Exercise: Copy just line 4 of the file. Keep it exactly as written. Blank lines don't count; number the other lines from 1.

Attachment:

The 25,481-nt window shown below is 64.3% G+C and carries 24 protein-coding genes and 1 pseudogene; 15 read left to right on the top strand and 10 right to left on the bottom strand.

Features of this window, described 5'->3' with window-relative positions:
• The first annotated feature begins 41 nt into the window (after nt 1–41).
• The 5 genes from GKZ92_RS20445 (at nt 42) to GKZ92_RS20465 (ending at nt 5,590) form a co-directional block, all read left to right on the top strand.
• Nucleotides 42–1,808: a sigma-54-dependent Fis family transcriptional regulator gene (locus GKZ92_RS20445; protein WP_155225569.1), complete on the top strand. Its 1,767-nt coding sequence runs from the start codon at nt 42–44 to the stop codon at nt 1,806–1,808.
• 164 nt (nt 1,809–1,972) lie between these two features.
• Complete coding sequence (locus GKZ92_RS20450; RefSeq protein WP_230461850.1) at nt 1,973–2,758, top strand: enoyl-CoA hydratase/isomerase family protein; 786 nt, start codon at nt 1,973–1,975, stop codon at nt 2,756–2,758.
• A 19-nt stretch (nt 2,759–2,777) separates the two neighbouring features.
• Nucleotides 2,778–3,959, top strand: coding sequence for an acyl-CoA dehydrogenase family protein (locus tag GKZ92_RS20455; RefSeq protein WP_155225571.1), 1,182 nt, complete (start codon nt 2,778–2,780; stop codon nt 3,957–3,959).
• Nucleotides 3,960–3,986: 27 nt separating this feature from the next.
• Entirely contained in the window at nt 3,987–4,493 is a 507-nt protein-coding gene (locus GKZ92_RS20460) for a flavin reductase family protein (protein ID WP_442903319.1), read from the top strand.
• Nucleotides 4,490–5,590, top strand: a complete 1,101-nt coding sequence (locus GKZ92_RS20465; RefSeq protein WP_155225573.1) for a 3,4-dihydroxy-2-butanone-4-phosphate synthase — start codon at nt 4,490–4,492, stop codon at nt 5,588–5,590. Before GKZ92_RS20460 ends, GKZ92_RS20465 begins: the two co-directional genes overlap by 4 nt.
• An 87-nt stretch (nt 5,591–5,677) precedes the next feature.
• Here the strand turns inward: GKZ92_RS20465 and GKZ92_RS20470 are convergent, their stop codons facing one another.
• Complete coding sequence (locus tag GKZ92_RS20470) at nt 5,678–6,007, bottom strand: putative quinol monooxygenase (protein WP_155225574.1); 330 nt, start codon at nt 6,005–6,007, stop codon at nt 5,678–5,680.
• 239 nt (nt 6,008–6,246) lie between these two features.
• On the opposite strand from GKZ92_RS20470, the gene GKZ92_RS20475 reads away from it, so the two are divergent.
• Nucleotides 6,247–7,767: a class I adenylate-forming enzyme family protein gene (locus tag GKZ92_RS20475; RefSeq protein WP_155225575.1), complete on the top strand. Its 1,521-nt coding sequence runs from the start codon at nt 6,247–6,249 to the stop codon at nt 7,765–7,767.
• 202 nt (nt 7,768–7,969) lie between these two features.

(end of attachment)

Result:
• The 5 genes from GKZ92_RS20445 (at nt 42) to GKZ92_RS20465 (ending at nt 5,590) form a co-directional block, all read left to right on the top strand.